Re: factor 50.000 between std::list and std::set?

From:
Pete Becker <pete@versatilecoding.com>
Newsgroups:
comp.lang.c++
Date:
Mon, 25 Jun 2007 18:12:56 -0400
Message-ID:
<f5qdnXZhkqp0oB3bnZ2dnUVZ_u6rnZ2d@giganews.com>
desktop wrote:

Erik Wikstr?m wrote:

On 2007-06-25 22:21, desktop wrote:

If I have a sorted std::list with 1.000.000 elements it takes
1.000.000 operations to find element with value = 1.000.000 (need to
iterator through the whole list).

In comparison, if I have a std::set with 1.000.000 element it will
only take approx lg 1.000.000 = 20 operations! Can it really be true
that the difference is a factor of 1.000.000/20 = 50.000 in this case?

In operations yes, not necessarily in time. If the operations on the
list takes 1 time and the operations on the set takes 50,000 then
they'll be equally fast. This will of course not be true in any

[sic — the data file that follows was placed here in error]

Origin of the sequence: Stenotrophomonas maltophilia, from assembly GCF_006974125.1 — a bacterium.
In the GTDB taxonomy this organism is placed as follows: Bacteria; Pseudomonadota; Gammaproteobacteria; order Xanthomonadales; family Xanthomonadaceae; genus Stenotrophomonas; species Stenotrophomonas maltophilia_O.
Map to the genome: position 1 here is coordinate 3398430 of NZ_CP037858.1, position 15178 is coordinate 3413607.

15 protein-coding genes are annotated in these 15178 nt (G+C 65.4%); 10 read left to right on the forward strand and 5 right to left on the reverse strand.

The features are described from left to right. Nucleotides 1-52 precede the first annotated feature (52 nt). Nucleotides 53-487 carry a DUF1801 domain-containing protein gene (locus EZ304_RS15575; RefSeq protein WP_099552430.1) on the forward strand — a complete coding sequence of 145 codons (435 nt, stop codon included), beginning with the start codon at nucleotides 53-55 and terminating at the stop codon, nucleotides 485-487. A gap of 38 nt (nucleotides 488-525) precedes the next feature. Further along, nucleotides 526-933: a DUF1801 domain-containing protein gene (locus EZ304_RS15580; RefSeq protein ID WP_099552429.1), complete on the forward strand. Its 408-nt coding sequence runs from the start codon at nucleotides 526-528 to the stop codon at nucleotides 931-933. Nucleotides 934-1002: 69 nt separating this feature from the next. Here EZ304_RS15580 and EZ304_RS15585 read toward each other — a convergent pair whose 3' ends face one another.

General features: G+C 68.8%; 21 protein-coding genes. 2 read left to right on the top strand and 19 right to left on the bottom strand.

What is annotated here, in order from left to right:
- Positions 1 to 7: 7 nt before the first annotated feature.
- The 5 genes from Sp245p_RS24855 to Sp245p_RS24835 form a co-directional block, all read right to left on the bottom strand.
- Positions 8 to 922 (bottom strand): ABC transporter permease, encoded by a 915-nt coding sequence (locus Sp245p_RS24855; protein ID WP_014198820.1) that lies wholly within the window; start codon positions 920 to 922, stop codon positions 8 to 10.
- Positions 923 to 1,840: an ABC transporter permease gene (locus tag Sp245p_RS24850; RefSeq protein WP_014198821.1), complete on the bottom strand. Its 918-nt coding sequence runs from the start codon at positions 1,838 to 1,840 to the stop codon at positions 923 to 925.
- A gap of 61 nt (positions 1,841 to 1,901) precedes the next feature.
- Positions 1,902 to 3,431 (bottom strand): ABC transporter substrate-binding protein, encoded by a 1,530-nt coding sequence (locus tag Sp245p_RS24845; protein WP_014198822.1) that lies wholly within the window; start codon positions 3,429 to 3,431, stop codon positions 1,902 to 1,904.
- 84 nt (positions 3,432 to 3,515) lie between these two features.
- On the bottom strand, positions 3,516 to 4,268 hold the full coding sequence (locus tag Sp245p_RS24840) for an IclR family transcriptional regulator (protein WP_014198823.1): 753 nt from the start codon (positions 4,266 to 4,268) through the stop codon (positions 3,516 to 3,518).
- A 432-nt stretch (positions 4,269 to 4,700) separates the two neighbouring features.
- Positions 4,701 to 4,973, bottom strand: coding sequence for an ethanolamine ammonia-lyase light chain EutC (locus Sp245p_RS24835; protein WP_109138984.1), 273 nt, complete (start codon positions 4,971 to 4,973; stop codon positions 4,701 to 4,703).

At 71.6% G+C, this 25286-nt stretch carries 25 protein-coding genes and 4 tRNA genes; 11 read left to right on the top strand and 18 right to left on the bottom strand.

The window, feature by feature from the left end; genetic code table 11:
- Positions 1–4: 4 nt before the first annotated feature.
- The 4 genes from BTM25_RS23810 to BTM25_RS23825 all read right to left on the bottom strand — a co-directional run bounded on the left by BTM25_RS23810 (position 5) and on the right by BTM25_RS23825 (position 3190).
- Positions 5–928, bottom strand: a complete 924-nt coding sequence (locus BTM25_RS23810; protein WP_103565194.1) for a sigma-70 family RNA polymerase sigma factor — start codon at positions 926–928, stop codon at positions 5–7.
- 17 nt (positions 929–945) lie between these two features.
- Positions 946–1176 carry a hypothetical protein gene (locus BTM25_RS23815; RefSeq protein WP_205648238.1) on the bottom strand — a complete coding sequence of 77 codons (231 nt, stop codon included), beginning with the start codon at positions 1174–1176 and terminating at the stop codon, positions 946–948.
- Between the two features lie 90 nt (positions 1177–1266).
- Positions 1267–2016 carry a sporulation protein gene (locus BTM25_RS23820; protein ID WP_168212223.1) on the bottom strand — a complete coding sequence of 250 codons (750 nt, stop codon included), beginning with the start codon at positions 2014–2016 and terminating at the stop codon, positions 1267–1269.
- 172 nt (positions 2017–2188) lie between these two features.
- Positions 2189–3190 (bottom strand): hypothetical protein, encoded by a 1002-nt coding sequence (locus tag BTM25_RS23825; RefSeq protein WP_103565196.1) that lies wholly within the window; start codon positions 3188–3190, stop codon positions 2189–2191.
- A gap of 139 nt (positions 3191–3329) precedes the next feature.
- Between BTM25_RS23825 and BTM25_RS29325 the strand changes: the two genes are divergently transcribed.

implementation (the set will be significantly faster than the list)
but it shows that just because one container/algorithm has a better
asymptotic running time it will in fact perform better. All it says is
that for a sufficiently large set of input, the algorithm will perform
better.

In practice you'll often find that using a vector for small sets will
be faster than most other containers, even if you need to traverse the
whole vector.

Is it possible to make an exact measurement in the difference in time
for 1 operation for a set and a list?

Yes, but that's not what asymptotic complexity is about. Asymptotic
complexity measures how well an algorithm scales when you increase the
amount of data. It answers questions like: it takes twenty seconds to
find all the records matching X in my database; if I double the number
of data elements, how long will it take?

--

-- Pete
Roundhouse Consulting, Ltd. (www.versatilecoding.com)
Author of "The Standard C++ Library Extensions: a Tutorial and
Reference." (www.petebecker.com/tr1book)

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